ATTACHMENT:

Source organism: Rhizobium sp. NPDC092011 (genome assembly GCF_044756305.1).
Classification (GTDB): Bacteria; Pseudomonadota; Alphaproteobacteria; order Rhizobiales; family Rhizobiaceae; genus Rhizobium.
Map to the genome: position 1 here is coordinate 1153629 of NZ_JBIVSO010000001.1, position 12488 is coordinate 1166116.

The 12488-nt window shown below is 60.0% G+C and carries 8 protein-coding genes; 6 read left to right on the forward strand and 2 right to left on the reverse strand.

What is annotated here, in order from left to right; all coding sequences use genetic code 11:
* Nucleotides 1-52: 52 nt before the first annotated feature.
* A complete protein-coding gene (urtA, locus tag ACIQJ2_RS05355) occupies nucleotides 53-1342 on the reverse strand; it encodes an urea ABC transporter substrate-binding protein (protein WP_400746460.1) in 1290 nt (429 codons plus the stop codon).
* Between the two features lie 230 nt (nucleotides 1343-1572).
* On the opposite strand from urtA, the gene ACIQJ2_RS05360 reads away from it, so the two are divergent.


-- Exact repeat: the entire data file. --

Source organism: Rhizobium sp. NPDC092011 (genome assembly GCF_044756305.1).
Classification (GTDB): Bacteria; Pseudomonadota; Alphaproteobacteria; order Rhizobiales; family Rhizobiaceae; genus Rhizobium.
Map to the genome: position 1 here is coordinate 1153629 of NZ_JBIVSO010000001.1, position 12488 is coordinate 1166116.

The 12488-nt window shown below is 60.0% G+C and carries 8 protein-coding genes; 6 read left to right on the forward strand and 2 right to left on the reverse strand.

What is annotated here, in order from left to right; all coding sequences use genetic code 11:
* Nucleotides 1-52: 52 nt before the first annotated feature.
* A complete protein-coding gene (urtA, locus tag ACIQJ2_RS05355) occupies nucleotides 53-1342 on the reverse strand; it encodes an urea ABC transporter substrate-binding protein (protein WP_400746460.1) in 1290 nt (429 codons plus the stop codon).
* Between the two features lie 230 nt (nucleotides 1343-1572).
* On the opposite strand from urtA, the gene ACIQJ2_RS05360 reads away from it, so the two are divergent.